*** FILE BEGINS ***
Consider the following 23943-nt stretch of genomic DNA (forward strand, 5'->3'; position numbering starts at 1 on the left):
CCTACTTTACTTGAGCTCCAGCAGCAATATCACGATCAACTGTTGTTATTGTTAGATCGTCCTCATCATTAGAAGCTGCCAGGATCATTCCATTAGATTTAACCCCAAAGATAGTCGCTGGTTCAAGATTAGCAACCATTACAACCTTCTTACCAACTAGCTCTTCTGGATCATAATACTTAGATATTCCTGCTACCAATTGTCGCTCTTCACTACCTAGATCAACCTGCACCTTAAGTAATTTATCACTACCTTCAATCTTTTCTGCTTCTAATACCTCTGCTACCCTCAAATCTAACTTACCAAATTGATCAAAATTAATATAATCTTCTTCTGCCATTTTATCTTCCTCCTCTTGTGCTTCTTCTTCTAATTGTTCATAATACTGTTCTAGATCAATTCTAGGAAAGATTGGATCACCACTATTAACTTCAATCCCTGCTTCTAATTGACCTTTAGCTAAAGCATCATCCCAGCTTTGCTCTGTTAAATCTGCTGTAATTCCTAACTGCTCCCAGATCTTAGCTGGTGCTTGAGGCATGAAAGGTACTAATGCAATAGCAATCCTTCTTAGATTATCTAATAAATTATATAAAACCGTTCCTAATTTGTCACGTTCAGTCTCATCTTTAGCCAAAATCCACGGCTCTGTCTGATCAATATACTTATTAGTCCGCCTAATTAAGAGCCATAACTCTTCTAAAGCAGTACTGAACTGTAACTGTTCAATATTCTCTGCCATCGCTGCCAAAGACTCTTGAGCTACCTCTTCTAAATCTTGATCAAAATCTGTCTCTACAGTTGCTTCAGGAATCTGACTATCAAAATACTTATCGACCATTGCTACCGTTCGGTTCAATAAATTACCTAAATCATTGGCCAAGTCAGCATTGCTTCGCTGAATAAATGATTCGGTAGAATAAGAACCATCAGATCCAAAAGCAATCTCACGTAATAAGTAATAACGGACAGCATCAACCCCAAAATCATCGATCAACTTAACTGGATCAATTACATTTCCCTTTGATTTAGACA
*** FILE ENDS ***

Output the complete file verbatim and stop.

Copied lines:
Consider the following 23943-nt stretch of genomic DNA (forward strand, 5'->3'; position numbering starts at 1 on the left):
CCTACTTTACTTGAGCTCCAGCAGCAATATCACGATCAACTGTTGTTATTGTTAGATCGTCCTCATCATTAGAAGCTGCCAGGATCATTCCATTAGATTTAACCCCAAAGATAGTCGCTGGTTCAAGATTAGCAACCATTACAACCTTCTTACCAACTAGCTCTTCTGGATCATAATACTTAGATATTCCTGCTACCAATTGTCGCTCTTCACTACCTAGATCAACCTGCACCTTAAGTAATTTATCACTACCTTCAATCTTTTCTGCTTCTAATACCTCTGCTACCCTCAAATCTAACTTACCAAATTGATCAAAATTAATATAATCTTCTTCTGCCATTTTATCTTCCTCCTCTTGTGCTTCTTCTTCTAATTGTTCATAATACTGTTCTAGATCAATTCTAGGAAAGATTGGATCACCACTATTAACTTCAATCCCTGCTTCTAATTGACCTTTAGCTAAAGCATCATCCCAGCTTTGCTCTGTTAAATCTGCTGTAATTCCTAACTGCTCCCAGATCTTAGCTGGTGCTTGAGGCATGAAAGGTACTAATGCAATAGCAATCCTTCTTAGATTATCTAATAAATTATATAAAACCGTTCCTAATTTGTCACGTTCAGTCTCATCTTTAGCCAAAATCCACGGCTCTGTCTGATCAATATACTTATTAGTCCGCCTAATTAAGAGCCATAACTCTTCTAAAGCAGTACTGAACTGTAACTGTTCAATATTCTCTGCCATCGCTGCCAAAGACTCTTGAGCTACCTCTTCTAAATCTTGATCAAAATCTGTCTCTACAGTTGCTTCAGGAATCTGACTATCAAAATACTTATCGACCATTGCTACCGTTCGGTTCAATAAATTACCTAAATCATTGGCCAAGTCAGCATTGCTTCGCTGAATAAATGATTCGGTAGAATAAGAACCATCAGATCCAAAAGCAATCTCACGTAATAAGTAATAACGGACAGCATCAACCCCAAAATCATCGATCAACTTAACTGGATCAATTACATTTCCCTTTGATTTAGACA